I give thanks to God for having allowed me the privilege to serve Him for the past six months at the First United Methodist Church of Saranac Lake. I was inducted as pastor November 1, 2014, but prior to the call to pastor this church, I was received as a member of this family under the pastoral leadership of Reverend Michael Richards. The fellowship received me with open arms and from the very beginning, I could sense something of a kindred-spirit here. The people of this fellowship do have warm hearts and have kept me encouraged; I hope that my encouragement in return has been as rich. I can hardly believe that six months have passed. I started during the high liturgical season on the Christian calendar, and already our Annual Conference here. This will be my first Annual Conference as a member of the United Methodist Church, and I will be attending as a voting member of the Conference.
As I anticipate this new annual cycle, I prayerfully seek to know how God wishes me to serve this congregation, and how this fellowship is to serve our community. As a Church, we are called to service, and therefore, we must be equipped to serve. When the Scripture speaks about equipping the Church it refers to the spiritual dynamic in which the church operates. During this past Lenten season I attempted to shed some light on various spiritual practices that are vital to our spiritual development. They help equip us to serve. We have talked about study, prayer, confession, meditation, fasting, and service. We must continue to engage these topics in our discussions and practice, as they will refine our effectiveness in serving others, and they will create an even stronger bond of fellowship. The most efficient way to explore these spiritual practices in-depth is in a bible study setting, where we can raise questions and engage in dialogue. Furthermore, we can find the encouragement to take this spiritual growth out of the abstract and integrate it into our daily lives, further preparing us to serve.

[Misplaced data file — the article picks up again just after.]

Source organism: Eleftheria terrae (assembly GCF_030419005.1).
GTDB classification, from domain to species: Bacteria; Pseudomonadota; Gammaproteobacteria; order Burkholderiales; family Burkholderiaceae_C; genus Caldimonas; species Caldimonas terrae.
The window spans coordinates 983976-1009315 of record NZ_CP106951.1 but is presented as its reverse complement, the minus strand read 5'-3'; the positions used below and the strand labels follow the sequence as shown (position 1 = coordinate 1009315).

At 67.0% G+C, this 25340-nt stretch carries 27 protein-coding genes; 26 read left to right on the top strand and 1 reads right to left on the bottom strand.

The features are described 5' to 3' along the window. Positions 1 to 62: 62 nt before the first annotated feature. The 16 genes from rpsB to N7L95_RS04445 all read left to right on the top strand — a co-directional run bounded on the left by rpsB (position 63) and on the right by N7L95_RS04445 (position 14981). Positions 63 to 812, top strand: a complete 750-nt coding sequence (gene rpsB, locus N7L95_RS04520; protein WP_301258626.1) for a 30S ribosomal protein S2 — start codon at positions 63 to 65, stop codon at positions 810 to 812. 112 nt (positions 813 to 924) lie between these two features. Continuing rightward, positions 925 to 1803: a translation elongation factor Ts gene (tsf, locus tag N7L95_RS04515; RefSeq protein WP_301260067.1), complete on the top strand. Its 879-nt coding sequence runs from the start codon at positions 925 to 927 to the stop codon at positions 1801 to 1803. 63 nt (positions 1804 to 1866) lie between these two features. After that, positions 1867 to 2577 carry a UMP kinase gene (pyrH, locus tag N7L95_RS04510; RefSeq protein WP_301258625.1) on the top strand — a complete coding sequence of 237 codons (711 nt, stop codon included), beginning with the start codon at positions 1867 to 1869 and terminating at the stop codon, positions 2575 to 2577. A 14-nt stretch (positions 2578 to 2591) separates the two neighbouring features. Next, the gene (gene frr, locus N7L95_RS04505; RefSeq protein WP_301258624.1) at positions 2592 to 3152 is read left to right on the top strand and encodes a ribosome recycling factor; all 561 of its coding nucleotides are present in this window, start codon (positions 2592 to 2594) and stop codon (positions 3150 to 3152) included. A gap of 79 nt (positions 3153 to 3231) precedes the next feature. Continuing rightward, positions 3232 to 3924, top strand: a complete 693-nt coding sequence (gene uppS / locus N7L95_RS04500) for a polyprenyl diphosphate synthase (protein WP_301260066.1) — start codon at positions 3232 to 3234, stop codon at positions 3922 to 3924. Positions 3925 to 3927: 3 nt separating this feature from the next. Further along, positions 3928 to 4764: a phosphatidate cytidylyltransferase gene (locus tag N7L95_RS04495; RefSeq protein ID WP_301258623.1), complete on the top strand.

One area of service I believe we are led to cultivate in our ministry is reaching out into our local community, beginning with those who have been members of this church for a number of years, and are now considered shut-ins. They are no longer able to participate in the activities of the Church, yet we cannot forget them. We have an opportunity to exercise love toward them by offering services that we are able to provide. In our ministry we have started a Bible study at the DeChantel, we provide Sunday service recordings, serve communion, and deliver community meals, but as we think about the other needs of our shut-ins let us all consider what more we can do to enhance their lives. I do believe that it will be a rewarding and a healing experience as we reach out to our shut-ins.
Also, in relation to service, I am convinced that nothing escapes God’s notice. People sometimes tend to take this as a negative, as if God is looking for every mistake we make, and can’t wait to pounce on us. I believe that it is the other way around. God is looking for every opportunity, and for every reason to bless us, and to bless all that we do in his name. Every small jester that we make to care for other people God takes note of this. Lastly, it is good to know that we are not alone in our ministry, and in our own power and strength. We have the strength of God to enable us to serve and to be a blessing to our fellowship and our community.
Again, I wish to thank you for allowing me to serve you for these past months as we look toward the future. May God’s peace be unto you all.
Love and grace,
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